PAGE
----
12 January 2024

Drought is increasingly threatening Caribbean islands. If we want to measure, anticipate and mitigate its effects, a U.S. study notes, we need to rely on a new index

by Matteo Cavallito

 

Caribbean islands are particularly prone to flash drought, the phenomenon of sudden water shortage that is made increasingly common by climate change. Preventing and measuring this kind of event, however, requires the use of a peculiar method based on a new indicator, a U.S. study says.

“The tropics have extremely intense solar radiation, so atmospheric processes tend to be expedited,” Craig Ramseyer, a professor at the same polytechnic institute and co-author of the study with colleague Paul Miller of the Department of Oceanography at Louisiana State University, said in a note published by Virginia Tech. “Despite often receiving daily rainfall, island ecosystems are particularly vulnerable to drought conditions.”

A new index to measure drought

In the study. published in the Journal of Hydrometeorology, the authors used a new index to measure atmospheric moisture demand to identify hazardous conditions. So-called evaporative demand, said Miller quoted in the statement, “is a measure of how thirsty the atmosphere is and how much moisture it can collect from soil or plant matter.”

The indicator, called EDDI or Evaporative demand drought index, is an alternative to traditional measurements of soil moisture. Which, the authors note, are poorly suited to conditions on Caribbean islands.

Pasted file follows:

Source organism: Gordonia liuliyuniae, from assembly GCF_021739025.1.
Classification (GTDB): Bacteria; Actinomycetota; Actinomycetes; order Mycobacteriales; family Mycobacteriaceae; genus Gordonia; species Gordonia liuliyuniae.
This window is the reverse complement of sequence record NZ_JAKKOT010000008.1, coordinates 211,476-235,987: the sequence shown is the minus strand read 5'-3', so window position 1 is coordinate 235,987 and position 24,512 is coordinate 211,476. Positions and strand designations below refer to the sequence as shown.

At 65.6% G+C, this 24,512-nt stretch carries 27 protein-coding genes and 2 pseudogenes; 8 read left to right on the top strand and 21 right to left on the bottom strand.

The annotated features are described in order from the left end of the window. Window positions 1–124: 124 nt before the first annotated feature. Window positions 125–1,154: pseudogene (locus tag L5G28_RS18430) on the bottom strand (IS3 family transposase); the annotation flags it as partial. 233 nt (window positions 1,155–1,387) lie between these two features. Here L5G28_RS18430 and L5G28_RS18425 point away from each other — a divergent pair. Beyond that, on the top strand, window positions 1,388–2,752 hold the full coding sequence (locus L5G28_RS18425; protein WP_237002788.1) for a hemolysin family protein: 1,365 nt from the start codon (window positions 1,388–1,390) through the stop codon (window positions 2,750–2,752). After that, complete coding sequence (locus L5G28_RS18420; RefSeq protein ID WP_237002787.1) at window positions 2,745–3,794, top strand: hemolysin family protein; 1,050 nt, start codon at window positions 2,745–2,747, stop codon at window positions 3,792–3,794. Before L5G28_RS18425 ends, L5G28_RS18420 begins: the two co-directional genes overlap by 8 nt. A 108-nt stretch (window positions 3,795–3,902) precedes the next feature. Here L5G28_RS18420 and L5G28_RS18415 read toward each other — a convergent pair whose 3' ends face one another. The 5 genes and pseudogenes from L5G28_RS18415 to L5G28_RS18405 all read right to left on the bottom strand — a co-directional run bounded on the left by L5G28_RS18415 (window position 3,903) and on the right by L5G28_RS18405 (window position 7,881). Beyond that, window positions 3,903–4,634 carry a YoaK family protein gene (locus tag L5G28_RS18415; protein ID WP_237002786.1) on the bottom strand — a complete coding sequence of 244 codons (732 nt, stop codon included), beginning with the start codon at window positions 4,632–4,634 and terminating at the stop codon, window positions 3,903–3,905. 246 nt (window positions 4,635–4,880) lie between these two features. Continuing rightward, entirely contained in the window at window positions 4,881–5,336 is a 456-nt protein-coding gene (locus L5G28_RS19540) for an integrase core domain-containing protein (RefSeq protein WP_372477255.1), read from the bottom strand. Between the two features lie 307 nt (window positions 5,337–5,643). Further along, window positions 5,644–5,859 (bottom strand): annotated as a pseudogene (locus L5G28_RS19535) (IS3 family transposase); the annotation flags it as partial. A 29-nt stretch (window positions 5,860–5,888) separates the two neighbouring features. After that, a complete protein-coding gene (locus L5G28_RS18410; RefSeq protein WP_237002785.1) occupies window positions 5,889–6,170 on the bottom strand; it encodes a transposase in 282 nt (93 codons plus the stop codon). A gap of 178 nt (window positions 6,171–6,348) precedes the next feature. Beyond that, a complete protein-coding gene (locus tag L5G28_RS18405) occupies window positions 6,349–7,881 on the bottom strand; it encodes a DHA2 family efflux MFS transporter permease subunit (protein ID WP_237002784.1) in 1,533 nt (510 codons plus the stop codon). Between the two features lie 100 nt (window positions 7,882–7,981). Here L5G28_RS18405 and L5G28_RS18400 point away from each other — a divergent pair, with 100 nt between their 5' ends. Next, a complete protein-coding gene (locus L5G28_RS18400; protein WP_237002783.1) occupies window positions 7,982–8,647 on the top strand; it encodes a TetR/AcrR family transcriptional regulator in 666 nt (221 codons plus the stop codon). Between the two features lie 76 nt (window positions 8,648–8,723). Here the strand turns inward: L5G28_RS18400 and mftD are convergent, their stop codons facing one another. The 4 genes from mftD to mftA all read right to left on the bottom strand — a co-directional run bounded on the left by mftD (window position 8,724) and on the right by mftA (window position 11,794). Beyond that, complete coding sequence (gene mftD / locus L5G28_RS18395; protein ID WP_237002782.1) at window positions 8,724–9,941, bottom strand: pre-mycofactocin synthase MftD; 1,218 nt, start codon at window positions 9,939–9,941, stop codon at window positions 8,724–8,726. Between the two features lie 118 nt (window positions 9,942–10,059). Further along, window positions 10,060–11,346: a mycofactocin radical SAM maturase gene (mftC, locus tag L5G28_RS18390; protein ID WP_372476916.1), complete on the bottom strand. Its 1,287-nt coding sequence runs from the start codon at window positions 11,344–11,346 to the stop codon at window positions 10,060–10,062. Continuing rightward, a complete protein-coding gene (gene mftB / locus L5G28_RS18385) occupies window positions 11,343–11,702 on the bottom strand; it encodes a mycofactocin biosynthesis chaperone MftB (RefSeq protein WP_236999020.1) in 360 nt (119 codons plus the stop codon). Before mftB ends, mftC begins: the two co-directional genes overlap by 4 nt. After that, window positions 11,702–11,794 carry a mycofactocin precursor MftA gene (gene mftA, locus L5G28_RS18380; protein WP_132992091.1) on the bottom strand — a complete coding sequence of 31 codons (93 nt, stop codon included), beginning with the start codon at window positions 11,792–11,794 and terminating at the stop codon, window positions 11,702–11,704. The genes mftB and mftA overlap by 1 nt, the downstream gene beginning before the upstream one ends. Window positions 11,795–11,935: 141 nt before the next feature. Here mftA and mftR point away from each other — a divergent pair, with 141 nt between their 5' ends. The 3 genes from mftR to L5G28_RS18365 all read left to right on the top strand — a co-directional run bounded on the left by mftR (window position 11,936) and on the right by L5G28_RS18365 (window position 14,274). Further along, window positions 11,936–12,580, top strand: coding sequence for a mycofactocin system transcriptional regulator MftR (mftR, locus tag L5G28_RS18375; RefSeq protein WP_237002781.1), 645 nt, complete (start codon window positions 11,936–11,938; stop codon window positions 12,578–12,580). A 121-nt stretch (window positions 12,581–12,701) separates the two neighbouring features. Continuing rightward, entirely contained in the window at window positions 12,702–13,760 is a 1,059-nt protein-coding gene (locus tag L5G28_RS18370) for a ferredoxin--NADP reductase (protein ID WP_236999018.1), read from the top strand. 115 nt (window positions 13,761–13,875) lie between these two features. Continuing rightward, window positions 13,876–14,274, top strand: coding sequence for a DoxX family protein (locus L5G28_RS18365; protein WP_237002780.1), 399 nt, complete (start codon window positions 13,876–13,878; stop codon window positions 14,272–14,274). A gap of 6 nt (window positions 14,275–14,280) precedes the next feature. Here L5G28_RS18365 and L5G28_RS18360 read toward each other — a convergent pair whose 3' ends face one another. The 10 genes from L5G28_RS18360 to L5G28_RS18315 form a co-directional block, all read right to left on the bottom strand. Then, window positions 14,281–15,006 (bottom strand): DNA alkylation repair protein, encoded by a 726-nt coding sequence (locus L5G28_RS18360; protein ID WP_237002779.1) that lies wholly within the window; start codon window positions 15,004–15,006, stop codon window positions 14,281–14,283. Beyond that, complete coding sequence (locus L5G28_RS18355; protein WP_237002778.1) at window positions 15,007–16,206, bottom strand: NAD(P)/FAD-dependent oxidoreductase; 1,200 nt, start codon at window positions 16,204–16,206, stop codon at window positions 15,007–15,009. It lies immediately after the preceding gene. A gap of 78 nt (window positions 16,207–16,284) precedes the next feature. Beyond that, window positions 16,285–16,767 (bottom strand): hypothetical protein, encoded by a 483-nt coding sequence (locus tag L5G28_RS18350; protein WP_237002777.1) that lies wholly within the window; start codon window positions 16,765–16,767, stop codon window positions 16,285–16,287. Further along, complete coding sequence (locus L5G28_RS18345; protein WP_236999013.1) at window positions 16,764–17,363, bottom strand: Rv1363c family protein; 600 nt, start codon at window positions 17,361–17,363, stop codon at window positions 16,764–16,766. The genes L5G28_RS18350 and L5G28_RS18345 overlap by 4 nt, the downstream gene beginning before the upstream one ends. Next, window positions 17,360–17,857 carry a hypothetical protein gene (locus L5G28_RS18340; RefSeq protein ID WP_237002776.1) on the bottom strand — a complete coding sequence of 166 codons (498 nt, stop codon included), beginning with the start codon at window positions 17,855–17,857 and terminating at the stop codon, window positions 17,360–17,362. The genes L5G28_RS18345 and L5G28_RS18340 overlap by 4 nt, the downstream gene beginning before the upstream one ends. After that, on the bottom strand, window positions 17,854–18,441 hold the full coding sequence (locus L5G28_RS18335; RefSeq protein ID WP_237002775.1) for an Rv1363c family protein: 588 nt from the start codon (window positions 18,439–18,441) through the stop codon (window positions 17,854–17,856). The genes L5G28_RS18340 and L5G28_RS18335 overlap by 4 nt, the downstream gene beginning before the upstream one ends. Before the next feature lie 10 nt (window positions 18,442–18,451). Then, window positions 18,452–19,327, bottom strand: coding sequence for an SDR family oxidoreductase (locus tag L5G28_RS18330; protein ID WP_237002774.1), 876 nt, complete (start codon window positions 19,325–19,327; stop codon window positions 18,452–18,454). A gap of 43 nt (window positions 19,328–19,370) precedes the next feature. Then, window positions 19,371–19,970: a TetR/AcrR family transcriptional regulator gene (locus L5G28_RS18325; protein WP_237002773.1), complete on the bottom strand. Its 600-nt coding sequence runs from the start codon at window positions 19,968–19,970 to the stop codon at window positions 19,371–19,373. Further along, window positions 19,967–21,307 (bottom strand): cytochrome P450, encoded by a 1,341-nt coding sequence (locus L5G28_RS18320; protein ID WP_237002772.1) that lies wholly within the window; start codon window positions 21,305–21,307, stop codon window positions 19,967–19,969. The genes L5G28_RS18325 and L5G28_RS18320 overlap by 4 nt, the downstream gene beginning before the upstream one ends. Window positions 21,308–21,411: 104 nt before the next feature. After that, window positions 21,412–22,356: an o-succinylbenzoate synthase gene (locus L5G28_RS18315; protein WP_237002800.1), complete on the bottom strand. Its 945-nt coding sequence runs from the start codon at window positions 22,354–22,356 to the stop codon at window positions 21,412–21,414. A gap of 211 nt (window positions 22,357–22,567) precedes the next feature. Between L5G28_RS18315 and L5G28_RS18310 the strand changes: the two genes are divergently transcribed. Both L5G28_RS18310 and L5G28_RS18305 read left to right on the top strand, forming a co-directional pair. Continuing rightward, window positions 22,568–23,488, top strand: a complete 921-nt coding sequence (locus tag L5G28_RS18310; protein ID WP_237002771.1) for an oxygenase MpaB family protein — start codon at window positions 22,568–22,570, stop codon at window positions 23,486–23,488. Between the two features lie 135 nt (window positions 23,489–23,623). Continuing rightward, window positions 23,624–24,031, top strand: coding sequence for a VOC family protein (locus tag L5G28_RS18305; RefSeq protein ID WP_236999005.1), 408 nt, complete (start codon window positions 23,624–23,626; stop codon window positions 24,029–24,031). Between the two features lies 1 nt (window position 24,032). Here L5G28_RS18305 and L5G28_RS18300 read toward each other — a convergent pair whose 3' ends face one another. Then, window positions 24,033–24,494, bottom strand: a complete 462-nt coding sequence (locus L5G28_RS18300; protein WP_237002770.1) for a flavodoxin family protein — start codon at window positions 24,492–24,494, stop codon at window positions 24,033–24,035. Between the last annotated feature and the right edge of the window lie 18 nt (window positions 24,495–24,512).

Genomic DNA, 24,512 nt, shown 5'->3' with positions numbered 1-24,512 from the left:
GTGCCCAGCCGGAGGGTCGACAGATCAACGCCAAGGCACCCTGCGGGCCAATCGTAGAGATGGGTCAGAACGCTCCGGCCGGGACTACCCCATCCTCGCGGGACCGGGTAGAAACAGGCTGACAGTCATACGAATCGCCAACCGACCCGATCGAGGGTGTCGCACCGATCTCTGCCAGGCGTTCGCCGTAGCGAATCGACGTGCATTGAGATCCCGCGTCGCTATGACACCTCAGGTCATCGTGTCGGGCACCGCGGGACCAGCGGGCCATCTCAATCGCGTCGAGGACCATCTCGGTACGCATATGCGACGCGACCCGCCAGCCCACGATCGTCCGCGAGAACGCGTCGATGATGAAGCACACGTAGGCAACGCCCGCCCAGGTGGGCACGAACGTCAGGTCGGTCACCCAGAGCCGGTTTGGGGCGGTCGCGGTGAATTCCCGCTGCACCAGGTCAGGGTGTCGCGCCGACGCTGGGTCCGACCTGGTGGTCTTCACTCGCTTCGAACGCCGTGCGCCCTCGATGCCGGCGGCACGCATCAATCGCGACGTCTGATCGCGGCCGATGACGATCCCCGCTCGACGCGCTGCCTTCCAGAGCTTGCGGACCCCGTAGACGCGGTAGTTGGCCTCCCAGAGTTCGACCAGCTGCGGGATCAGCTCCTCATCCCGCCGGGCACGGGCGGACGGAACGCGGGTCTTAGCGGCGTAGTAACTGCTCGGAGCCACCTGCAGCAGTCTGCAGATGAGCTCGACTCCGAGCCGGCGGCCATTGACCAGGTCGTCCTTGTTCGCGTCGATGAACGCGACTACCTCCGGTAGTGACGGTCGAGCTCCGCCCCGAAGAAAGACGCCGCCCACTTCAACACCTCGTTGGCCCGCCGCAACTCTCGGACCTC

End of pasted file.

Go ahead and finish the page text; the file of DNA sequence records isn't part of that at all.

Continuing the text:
“A lot of drought observation is based on soil moisture, but in tropical environments, a decline in soil moisture is a response to other things that have already happened so you’re further down in the chain of events,” Ramseyer said. “We can mitigate a lot of losses in, say, agriculture, by being able to forecast sudden, anomalous increases in evaporative demand.”

The research

The study analyzed 40 years of data highlighting the high frequency of flash drought that has historically occurred at different times of the year, not just during typical dry seasons. With the new index, the study notes, “a high-resolution spatiotemporal analysis of flash drought can be performed across the entire Caribbean region, no longer being constrained to coarser gridded datasets and/or the sparsely distributed long-term observation datasets in the region.”

EDDI, in particular, identified 46 ‘outbreaks’ of flash drought during which “significant fractions of the pan-Caribbean encounter rapid drying over 15 days and then maintain this condition for another 15 days.”

The data set, moreover, “reveals a tendency for flash drought to assume recurring typologies concentrated in one of the Central American, South American, or Greater Antilles coastlines, although a simultaneous, Caribbean-wide drought is never observed within the period examined.”

Preventing damage to agriculture and more

The results of the study, the research concludes, “indicate that flash droughts occur with regular periodicity in the Caribbean. Expansive flash droughts tend to occur in coherent subregional clusters. Future studies will further investigate the drivers of these flash droughts to create early warning systems for flash drought.” This may make it possible to more effectively prevent these phenomena.

The increasing frequency of flood and drought events linked to climate change makes the ability to take action to limit their consequences even more important. The impact of drought, the authors remind, obviously affects agriculture but also tropical ecosystems. Moreover, access to fresh water is a necessity for both residents and the tourism industry, which remains a key element of the local economy.